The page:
October Book of the Month

No Visible Bruises bookcover

We call it domestic violence. We call it private violence. Sometimes we call it intimate terrorism. But whatever we call it, we generally do not believe it has anything at all to do with us, despite the World Health Organization deeming it a “global epidemic.” In America, domestic violence accounts for 15 percent of all violent crime, and yet it remains locked in silence, even as its tendrils reach unseen into so many of our most pressing national issues, from our economy to our education system, from mass shootings to mass incarceration to #MeToo. We still have not taken the true measure of this problem.

In No Visible Bruises, journalist Rachel Louise Snyder gives context for what we don’t know we’re seeing. She frames this urgent and immersive account of the scale of domestic violence in our country around key stories that explode the common myths—that if things were bad enough, victims would just leave; that a violent person cannot become nonviolent; that shelter is an adequate response; and most insidiously that violence inside the home is a private matter, sealed from the public sphere and disconnected from other forms of violence. Through the stories of victims, perpetrators, law enforcement, and reform movements from across the country, Snyder explores the real roots of private violence, its far-reaching consequences for society, and what it will take to truly address it.

Is it checked out?

No worries, we have more titles on the subject.

Framing the Victim : Domestic Violence, Media, and Social Problems – HN59.2 .B468 2004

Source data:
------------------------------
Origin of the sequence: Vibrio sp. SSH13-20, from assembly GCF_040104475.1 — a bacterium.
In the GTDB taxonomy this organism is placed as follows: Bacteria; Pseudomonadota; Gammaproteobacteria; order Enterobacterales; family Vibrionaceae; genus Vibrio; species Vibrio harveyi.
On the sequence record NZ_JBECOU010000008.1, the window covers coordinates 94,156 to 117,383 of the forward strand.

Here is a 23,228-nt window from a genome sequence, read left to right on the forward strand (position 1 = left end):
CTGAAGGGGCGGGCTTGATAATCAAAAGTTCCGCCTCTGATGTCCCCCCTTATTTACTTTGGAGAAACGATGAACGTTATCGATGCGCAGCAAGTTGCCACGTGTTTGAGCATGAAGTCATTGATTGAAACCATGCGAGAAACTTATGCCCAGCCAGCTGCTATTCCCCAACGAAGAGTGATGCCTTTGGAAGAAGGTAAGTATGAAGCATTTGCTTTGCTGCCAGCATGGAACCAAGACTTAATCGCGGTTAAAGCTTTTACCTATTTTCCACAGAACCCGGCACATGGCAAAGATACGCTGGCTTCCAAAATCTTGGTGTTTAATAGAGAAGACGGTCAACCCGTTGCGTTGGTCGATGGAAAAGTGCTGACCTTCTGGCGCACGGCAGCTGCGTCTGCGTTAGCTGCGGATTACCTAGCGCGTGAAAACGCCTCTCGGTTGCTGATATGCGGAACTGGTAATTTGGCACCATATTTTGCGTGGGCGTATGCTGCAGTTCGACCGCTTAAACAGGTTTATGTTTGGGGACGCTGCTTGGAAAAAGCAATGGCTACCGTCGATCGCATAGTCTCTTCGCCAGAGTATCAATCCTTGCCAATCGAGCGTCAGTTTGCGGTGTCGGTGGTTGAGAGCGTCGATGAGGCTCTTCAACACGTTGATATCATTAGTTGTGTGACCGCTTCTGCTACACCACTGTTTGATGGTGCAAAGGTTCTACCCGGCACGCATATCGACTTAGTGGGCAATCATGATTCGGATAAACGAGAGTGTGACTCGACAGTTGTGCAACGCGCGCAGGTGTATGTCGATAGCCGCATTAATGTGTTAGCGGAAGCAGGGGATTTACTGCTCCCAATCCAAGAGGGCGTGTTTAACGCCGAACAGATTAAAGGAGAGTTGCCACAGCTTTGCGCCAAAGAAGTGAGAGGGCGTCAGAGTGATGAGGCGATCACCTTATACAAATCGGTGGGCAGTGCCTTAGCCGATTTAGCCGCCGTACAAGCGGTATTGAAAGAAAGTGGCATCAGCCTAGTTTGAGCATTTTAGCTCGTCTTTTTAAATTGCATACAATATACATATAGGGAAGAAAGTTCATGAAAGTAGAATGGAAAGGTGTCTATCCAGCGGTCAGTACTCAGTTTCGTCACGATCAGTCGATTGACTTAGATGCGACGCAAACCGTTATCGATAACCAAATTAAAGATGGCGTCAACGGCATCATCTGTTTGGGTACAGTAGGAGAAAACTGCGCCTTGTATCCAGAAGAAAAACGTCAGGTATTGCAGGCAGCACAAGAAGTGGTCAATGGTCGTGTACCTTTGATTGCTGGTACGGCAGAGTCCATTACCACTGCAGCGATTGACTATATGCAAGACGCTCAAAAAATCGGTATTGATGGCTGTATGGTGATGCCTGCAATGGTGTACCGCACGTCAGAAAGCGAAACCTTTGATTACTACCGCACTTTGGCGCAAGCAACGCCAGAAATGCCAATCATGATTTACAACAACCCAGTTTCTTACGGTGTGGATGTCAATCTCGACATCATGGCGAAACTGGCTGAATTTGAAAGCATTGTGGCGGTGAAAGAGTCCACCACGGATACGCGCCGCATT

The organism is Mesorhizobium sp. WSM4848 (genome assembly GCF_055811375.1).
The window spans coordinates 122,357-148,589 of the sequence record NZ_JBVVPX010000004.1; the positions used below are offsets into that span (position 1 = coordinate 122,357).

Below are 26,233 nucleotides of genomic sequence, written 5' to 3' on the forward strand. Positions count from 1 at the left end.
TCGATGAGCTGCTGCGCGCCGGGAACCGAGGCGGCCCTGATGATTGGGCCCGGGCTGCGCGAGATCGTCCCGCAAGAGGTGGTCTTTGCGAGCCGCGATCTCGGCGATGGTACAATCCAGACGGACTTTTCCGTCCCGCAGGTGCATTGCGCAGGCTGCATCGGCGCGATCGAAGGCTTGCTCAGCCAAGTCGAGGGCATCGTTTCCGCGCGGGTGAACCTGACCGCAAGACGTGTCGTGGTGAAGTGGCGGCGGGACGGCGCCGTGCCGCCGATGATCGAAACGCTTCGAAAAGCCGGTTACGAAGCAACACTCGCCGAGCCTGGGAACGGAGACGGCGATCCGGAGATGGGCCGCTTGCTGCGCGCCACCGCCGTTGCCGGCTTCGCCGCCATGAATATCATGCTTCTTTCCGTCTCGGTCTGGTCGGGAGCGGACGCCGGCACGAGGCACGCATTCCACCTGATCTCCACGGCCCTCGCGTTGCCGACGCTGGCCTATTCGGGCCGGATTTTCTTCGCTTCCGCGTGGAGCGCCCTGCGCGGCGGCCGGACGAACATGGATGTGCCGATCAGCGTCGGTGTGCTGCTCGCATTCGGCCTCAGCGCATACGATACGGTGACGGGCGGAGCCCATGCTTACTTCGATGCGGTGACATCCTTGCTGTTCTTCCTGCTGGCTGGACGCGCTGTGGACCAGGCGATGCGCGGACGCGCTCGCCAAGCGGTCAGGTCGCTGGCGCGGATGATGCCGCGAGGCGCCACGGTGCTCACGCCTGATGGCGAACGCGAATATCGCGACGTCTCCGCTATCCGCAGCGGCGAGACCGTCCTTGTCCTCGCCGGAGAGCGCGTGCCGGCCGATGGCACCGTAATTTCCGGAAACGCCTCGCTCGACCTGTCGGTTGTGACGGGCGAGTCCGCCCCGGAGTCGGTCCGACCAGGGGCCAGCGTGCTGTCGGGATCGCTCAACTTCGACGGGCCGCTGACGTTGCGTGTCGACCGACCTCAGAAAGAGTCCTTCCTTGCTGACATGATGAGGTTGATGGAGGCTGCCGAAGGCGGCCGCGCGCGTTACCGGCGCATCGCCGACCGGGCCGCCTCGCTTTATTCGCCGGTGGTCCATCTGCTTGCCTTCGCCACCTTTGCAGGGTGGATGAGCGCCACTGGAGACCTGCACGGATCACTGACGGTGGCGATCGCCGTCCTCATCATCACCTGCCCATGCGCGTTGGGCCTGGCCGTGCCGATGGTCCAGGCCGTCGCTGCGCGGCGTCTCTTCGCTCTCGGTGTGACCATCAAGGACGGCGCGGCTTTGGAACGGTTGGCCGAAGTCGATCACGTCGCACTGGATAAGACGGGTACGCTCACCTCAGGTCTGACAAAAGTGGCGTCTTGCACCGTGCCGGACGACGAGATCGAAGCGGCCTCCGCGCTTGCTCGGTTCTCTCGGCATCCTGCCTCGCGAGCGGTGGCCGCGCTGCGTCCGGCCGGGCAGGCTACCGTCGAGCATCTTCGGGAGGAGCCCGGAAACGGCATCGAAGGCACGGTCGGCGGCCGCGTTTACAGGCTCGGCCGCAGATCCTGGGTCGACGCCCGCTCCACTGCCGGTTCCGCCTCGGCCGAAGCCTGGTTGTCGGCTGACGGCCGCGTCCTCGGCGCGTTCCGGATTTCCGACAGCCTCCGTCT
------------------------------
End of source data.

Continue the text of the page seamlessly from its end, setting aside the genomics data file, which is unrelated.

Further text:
Violent Partners : a Breakthrough Plan for Ending the Cycle of Abuse – HV6626.2 .M58 2008

Teen Dating Violence : How Peers Affect Risk & Protective Factors – ebook

 By Christian Boyles

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Banned Books Week at Your UCBA Library

banned books week graphicYour UCBA Library presents Banned Books Week is an annual event celebrating the freedom to read. Banned Books Week was launched in 1982 in response to a sudden surge in the number of challenges to books in schools, bookstores and libraries. It highlights the value of free and open access to information. Banned Books Week brings together the entire book community — librarians, booksellers, publishers, journalists, teachers, and readers of all types — in shared support of the freedom to seek and to express ideas, even those some consider unorthodox or unpopular. By focusing on efforts across the country to remove or restrict access to books, Banned Books Week draws national attention to the harms of censorship.

Please stop by the library and check out our selection of books that have or are currently being challenged due to the ideas they present, the language they use, or content that has been deemed to be objectionable. Your UCBA Library remains committed to preserving your intellectual freedom from censorship and attempts to restrict access.

 

by Christian Boyles and Kellie Tilton

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